14 Essential Software Development Books to Read This Summer

Jul 14, 2016

Posted by Parasoft


With long days, nice weather, and hopefully a little break in your work schedule, now's the perfect time to catch up on all those books you've been meaning to read... someday. 

If you're like our own developers, you're probably most eager to delve into books like George R. R. Martin's A Song of Ice and Fire. But once you breeze on through that little set, what next?

If you're up for a little professional development amongst all of summer's sun and fun, consider the following recommendations from Parasoft developers.


Debugging: The 9 Indispensable Rules for Finding Even the Most Elusive Software and Hardware Problems

by David J. Agans @daveagans

Recommendation by Nathan Jakubiak, Project Lead Engineerdebugging.jpg

All new developers on my team are asked to read this book.  It contains basic debugging rules that are often overlooked (even by experienced developers), but can prevent hours of lost time due to writing code based on bad assumptions or being unable to effectively find the problem.  This book is a quick and fun read with interesting examples that anyone can understand.


Head First Design Patterns

by Eric Freeman @erictfree and Elisabeth Robson @elisabethrobson

Recommendation by Nathan Jakubiak, Project Lead Engineerheadfirst.jpg

This is a great introductory design patterns book that is very easy to read due to its fun and engaging style.  I have used it multiple times within my team or within our development department as part of a “book club”: we have different people adopt a pattern and then present it to the rest of the team, along with real-world interesting examples from their own projects.  Our teams grew a lot in their understanding of design patterns through this book.  The fact that it is a fun book to read is a major plus!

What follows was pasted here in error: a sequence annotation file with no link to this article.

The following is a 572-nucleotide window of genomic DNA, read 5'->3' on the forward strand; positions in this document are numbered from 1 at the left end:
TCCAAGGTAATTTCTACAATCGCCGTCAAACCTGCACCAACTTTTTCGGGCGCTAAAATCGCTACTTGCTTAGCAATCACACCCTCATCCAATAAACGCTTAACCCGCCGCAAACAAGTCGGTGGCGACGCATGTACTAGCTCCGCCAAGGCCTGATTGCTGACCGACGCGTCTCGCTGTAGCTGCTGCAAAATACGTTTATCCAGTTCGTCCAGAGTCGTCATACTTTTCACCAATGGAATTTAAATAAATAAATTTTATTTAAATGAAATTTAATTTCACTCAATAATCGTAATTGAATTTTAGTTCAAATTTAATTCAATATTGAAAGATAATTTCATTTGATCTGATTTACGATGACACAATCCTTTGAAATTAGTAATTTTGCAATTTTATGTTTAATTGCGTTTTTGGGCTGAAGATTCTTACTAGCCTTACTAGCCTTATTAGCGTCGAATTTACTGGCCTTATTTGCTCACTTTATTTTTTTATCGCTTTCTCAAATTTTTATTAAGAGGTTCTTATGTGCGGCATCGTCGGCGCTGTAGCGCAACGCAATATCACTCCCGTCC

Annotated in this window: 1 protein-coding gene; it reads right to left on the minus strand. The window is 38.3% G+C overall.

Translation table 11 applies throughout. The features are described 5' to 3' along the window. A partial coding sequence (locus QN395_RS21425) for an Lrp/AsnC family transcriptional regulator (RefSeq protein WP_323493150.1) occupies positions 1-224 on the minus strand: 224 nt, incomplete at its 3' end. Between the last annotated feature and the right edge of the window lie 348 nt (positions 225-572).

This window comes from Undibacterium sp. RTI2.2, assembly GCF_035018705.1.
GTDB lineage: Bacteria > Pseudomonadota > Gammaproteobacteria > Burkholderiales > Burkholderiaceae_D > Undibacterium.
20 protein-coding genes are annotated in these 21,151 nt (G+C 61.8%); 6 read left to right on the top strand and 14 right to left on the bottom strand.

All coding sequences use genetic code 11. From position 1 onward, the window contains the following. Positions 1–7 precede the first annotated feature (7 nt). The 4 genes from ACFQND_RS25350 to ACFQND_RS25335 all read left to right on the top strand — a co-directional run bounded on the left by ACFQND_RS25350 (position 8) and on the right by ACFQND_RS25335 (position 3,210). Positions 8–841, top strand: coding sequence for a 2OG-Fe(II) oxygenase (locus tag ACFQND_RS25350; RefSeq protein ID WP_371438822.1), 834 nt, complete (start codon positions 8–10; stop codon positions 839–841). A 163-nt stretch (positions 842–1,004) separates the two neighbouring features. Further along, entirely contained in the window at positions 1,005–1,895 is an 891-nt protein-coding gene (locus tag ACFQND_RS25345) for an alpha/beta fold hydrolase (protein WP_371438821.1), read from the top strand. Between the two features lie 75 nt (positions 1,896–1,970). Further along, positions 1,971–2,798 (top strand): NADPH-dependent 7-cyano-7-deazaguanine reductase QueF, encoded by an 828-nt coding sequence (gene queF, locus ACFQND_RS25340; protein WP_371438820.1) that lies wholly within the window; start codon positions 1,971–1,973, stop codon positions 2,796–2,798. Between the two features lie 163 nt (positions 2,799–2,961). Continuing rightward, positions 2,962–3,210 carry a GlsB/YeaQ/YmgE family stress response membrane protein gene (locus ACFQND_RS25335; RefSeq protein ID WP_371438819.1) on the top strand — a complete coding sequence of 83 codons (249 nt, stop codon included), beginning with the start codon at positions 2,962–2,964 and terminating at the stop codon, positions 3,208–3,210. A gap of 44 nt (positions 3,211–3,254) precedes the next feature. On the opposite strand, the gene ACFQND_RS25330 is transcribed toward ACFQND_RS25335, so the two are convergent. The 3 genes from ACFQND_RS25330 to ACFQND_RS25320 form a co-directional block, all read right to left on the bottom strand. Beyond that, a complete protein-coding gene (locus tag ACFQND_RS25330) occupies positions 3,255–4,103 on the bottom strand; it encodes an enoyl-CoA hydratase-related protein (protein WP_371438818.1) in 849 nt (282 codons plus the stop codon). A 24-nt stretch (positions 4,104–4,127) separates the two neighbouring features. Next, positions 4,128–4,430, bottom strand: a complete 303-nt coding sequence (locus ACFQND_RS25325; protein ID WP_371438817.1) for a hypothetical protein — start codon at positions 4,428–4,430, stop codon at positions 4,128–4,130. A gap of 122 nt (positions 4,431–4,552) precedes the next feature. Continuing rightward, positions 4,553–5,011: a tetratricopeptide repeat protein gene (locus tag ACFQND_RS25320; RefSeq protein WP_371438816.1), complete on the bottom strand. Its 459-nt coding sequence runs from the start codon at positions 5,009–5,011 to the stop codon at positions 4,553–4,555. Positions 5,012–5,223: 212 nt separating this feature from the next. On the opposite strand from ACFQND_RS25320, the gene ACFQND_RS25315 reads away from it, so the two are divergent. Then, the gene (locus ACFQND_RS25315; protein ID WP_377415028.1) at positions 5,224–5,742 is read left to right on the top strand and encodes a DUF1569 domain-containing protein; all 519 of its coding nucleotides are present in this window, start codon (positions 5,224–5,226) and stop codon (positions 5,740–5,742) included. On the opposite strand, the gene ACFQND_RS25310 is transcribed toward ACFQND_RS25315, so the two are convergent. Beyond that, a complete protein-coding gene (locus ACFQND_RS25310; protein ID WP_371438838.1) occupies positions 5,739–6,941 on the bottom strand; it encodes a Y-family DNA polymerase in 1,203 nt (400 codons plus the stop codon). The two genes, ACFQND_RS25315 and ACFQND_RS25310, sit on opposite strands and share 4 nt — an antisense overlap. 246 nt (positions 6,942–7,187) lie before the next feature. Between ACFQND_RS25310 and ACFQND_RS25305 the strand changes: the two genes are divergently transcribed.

Code Complete: A Practical Handbook of Software Construction

by Steve McConnell (@stevemconstruxcodecomplete.jpgcodecomplete.jpg

Recommendation by Nathan Jakubiak, Project Lead Engineercodecomplete.jpg

I usually recommend this book whenever someone wants to grow in their development abilities specifically related to writing code. It is a large book and not all chapters apply to all programmers and the projects that they are working on.  However, there are a lot of very good chapters related to details and nuances of programming that go a long way toward writing clean, maintainable code. One of my favorite chapters is related to creating good names for classes, methods, and variables, but there are many other topics that are equally as valuable.


Succeeding with Agile: Software Development Using Scrum

by Mike Cohn (@mikewcohn)succeedagile.jpg

Recommendation by Matt Love, Project Lead Engineer succeedagile.jpg